How to Keep Your Dogs Safe and Cool in Summer

Keeping your dog cool and comfortable during hot weather is an important issue for dog-owners.  Heat stress is common in dogs as they don’t sweat and because we have sent different dog breeds all over the world.  This means that a densely coated dog developed for the snowy peaks of Tibet needs special care in a hot climate.  And short-muzzled breeds like Staffordshire bull terriers and boxers always suffer breathing problems in the hot weather.

So why not take a moment to run through the best tips for keeping your pet cool and healthy when the summer temperature rises high. And learn ‘first-aid’ for doggy heat stroke, too!

Prevent heat stroke

Heat stroke is a real medical emergency for your dog, but you can easily prevent it with these simple tips:

  • Monitor your dog’s behaviour and if they are panting a lot, move them into a shaded space to cool down
  • Take your dog for a short hair-clip if their natural coal is thick
  • Give food in the cooler morning and evening times
  • Give smaller food helpings as digestion generates body heat
  • Offer an ice pack or wet towel for your pet to lie on
  • Add ice cubes to the water-dish
  • Get your dog a kid’s wading pool with cool, shallow water always available
  • Hang-up a tarp or old sheet to create a cool screened-off area in your garden where your pet can lie in the shade and drink water

What causes heat stress in dogs

We all know that no dog should be left unattended in a car, not even for 5 minutes.  But vets treat many cases of heat-stress each year in dogs that were spending time with their owners when they collapsed!

Car trips

  • Don’t take your dog on car trips at hot times of the day
  • Always take water with you to keep your dog from becoming de-hydrated

If you take your dog with you on a car trip, always use the air-conditioning and provide plenty of drinking water.  This can be in a handy, non-spill water bowl or you can stop frequently to offer your dog some fresh air and a long drink of water. Taking your pet for a short walk in a shaded area will really help them cool down and stay healthy.

Hot-weather exercise

  • Avoid exercising your dog between 10 a.m. and 4 p.m.
  • Walk your dog in the cooler parts of the day

When we are too hot, we don’t want to do strenuous exercise, because we know it will make us hotter and thirstier.  But some dogs can’t refuse a chance for physical play-time and if this is done under a hot sun, the exercise will generate added heat and your dog’s core-temperature will shoot up fast.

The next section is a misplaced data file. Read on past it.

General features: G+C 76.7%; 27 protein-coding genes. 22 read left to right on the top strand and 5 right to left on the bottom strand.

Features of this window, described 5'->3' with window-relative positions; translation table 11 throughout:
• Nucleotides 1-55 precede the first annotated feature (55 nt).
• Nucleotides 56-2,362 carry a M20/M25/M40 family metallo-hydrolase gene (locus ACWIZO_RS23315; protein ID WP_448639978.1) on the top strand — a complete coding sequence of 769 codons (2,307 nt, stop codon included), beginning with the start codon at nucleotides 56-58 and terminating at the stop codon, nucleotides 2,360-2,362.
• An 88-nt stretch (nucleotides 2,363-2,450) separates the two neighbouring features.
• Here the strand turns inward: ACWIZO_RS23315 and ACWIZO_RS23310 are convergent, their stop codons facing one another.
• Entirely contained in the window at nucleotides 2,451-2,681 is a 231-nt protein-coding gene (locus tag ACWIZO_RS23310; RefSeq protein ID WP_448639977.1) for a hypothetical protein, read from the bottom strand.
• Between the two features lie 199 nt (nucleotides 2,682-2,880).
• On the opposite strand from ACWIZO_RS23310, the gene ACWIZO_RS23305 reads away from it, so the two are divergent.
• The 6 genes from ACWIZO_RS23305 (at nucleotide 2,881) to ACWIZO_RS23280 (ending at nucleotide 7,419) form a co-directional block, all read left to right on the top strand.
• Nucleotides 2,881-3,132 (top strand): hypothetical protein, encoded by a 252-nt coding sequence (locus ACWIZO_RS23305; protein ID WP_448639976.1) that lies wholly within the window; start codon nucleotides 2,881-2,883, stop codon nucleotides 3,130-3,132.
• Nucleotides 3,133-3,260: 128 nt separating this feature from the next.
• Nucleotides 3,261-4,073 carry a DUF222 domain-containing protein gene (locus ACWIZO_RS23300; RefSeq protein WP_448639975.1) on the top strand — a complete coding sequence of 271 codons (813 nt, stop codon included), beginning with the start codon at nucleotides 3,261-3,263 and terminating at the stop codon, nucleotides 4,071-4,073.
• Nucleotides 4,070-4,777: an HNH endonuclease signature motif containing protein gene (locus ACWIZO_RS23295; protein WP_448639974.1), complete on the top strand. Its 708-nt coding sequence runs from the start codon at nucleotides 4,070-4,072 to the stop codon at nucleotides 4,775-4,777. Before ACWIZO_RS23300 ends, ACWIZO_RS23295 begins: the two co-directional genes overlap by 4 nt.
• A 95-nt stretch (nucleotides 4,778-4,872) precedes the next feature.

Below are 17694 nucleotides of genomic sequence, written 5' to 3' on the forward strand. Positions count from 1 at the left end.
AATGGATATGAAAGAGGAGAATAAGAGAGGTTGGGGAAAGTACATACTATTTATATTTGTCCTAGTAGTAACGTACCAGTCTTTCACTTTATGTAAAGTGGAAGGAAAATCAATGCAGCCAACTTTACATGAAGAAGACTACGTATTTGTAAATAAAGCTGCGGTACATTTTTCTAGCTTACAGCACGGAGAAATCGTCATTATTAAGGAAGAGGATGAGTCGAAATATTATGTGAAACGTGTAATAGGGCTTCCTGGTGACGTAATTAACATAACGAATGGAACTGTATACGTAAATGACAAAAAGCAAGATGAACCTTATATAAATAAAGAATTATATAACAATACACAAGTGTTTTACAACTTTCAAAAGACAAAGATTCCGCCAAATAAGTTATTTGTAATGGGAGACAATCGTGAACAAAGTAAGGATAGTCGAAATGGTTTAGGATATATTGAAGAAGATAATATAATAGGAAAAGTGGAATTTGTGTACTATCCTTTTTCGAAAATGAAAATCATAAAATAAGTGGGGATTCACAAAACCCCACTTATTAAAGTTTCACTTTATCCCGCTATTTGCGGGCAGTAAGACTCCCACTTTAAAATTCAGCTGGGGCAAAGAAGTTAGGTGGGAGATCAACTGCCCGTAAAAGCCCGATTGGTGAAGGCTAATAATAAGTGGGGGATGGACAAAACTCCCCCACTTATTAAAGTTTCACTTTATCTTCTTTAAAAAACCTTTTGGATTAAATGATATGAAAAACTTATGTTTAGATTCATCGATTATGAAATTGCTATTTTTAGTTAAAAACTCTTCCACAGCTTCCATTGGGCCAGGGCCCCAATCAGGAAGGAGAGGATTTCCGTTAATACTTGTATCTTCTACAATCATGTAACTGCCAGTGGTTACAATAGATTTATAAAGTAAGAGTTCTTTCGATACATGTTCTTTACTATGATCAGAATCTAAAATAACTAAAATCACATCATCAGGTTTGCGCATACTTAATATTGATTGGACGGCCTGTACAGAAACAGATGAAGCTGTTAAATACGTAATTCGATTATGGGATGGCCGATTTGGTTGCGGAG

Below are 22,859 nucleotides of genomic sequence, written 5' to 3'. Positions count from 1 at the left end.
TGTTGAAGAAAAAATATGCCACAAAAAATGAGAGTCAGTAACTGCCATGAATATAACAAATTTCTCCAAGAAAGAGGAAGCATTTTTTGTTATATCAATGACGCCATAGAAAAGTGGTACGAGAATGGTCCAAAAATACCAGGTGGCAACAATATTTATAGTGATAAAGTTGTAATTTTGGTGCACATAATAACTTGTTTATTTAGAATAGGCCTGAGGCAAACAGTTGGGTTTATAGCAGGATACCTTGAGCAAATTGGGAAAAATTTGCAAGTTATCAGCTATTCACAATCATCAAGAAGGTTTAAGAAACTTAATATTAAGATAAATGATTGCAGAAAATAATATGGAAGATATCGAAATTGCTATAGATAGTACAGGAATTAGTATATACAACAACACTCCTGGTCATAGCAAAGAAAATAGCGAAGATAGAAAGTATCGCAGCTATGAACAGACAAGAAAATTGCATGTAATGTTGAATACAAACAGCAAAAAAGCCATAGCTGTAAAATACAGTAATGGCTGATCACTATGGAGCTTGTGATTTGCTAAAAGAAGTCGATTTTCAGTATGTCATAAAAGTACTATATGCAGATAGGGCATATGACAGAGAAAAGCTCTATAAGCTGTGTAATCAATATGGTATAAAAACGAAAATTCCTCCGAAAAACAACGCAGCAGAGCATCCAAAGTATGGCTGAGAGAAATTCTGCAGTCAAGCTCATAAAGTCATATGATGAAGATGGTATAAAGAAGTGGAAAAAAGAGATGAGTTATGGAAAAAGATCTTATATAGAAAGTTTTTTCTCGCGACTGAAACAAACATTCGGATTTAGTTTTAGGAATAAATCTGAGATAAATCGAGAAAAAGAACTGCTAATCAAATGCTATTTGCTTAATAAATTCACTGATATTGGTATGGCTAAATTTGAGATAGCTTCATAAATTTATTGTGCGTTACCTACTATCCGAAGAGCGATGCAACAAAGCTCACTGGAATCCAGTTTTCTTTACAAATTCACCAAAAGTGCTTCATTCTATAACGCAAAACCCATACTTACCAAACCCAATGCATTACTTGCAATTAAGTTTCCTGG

Symptoms of heat stroke in dogs

When a dog’s core-temperature gets too high, he will often just flop down panting to the ground. This may happen suddenly in the middle of a walk. Dogs suffering heat stroke will refuse to respond to their owner’s commands and may need to be carried home.  Your dog’s life could be in danger if you don’t recognize the symptoms of heat-stroke and take your dog for emergency treatment right away.

Dogs most at risk of heat-stress

  • Dogs with short muzzles and brachycephalic breathing problems
  • Obese dogs
  • Dogs with narrowed throat passages from a paralyzed larynx
  • Dark-colored coats that absorb the sun’s heat

How to treat a dog with heat stroke

You need to reduce the dog’s core-temperature, but must avoid the other extreme of over-cooling.

  1. Pour cool water over your dog from a hose or applied with a sponge to wet a thick coat thoroughly.
  2. You can also use cold, wet towels for this and applying packets of frozen veg to the head and body will help get the core-temperature down.
  3. Offer plenty of cool water for re-hydration
  4. As soon as your dog’s panting slows right down and they try to walk around, stop the cooling process.
  5. Go to your vet for emergency treatment immediately.

Cool water bathing

If you’re at home, you can place your pet in a bath of cool water.  But if your dog collapses away from home, look for a shallow river or lake to use.  Be careful to use water that’s no more than about 12 inches deep.  You should stand next to your pet, with a rock-steady stance to prevent their head dipping under the water.

Take your dog to the vet

This is only ‘first-aid’ treatment, so don’t forget your dog needs professional medical treatment right away.  Heat stroke can seriously damage the dog’s organs, in ways that you won’t notice until a day or two later.

 

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